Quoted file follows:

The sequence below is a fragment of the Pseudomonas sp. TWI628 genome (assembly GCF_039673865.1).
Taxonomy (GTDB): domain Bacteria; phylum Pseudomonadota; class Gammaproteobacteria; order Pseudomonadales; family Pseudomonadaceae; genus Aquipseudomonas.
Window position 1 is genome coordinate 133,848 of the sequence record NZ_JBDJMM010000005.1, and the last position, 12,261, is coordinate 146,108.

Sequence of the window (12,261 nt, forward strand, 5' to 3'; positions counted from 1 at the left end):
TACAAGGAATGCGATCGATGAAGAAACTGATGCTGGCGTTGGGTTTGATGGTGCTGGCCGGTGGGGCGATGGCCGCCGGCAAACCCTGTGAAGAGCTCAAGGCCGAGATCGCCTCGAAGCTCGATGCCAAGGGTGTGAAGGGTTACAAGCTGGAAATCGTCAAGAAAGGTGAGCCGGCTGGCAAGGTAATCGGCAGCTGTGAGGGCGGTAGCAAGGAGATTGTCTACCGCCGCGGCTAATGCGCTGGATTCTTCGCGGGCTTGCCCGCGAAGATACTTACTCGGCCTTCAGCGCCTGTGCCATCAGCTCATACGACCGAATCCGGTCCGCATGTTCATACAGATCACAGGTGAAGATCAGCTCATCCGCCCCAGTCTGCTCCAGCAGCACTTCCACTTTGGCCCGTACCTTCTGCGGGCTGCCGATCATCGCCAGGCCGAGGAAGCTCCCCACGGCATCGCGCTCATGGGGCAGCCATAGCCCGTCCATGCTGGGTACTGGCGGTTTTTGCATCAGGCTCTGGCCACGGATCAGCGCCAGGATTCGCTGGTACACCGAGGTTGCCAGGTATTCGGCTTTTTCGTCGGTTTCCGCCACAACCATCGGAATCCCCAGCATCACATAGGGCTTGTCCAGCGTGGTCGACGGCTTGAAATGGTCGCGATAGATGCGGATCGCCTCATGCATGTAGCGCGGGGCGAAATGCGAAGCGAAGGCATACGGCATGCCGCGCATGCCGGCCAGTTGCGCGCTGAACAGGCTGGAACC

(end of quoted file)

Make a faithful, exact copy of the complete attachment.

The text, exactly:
The sequence below is a fragment of the Pseudomonas sp. TWI628 genome (assembly GCF_039673865.1).
Taxonomy (GTDB): domain Bacteria; phylum Pseudomonadota; class Gammaproteobacteria; order Pseudomonadales; family Pseudomonadaceae; genus Aquipseudomonas.
Window position 1 is genome coordinate 133,848 of the sequence record NZ_JBDJMM010000005.1, and the last position, 12,261, is coordinate 146,108.

Sequence of the window (12,261 nt, forward strand, 5' to 3'; positions counted from 1 at the left end):
TACAAGGAATGCGATCGATGAAGAAACTGATGCTGGCGTTGGGTTTGATGGTGCTGGCCGGTGGGGCGATGGCCGCCGGCAAACCCTGTGAAGAGCTCAAGGCCGAGATCGCCTCGAAGCTCGATGCCAAGGGTGTGAAGGGTTACAAGCTGGAAATCGTCAAGAAAGGTGAGCCGGCTGGCAAGGTAATCGGCAGCTGTGAGGGCGGTAGCAAGGAGATTGTCTACCGCCGCGGCTAATGCGCTGGATTCTTCGCGGGCTTGCCCGCGAAGATACTTACTCGGCCTTCAGCGCCTGTGCCATCAGCTCATACGACCGAATCCGGTCCGCATGTTCATACAGATCACAGGTGAAGATCAGCTCATCCGCCCCAGTCTGCTCCAGCAGCACTTCCACTTTGGCCCGTACCTTCTGCGGGCTGCCGATCATCGCCAGGCCGAGGAAGCTCCCCACGGCATCGCGCTCATGGGGCAGCCATAGCCCGTCCATGCTGGGTACTGGCGGTTTTTGCATCAGGCTCTGGCCACGGATCAGCGCCAGGATTCGCTGGTACACCGAGGTTGCCAGGTATTCGGCTTTTTCGTCGGTTTCCGCCACAACCATCGGAATCCCCAGCATCACATAGGGCTTGTCCAGCGTGGTCGACGGCTTGAAATGGTCGCGATAGATGCGGATCGCCTCATGCATGTAGCGCGGGGCGAAATGCGAAGCGAAGGCATACGGCATGCCGCGCATGCCGGCCAGTTGCGCGCTGAACAGGCTGGAACC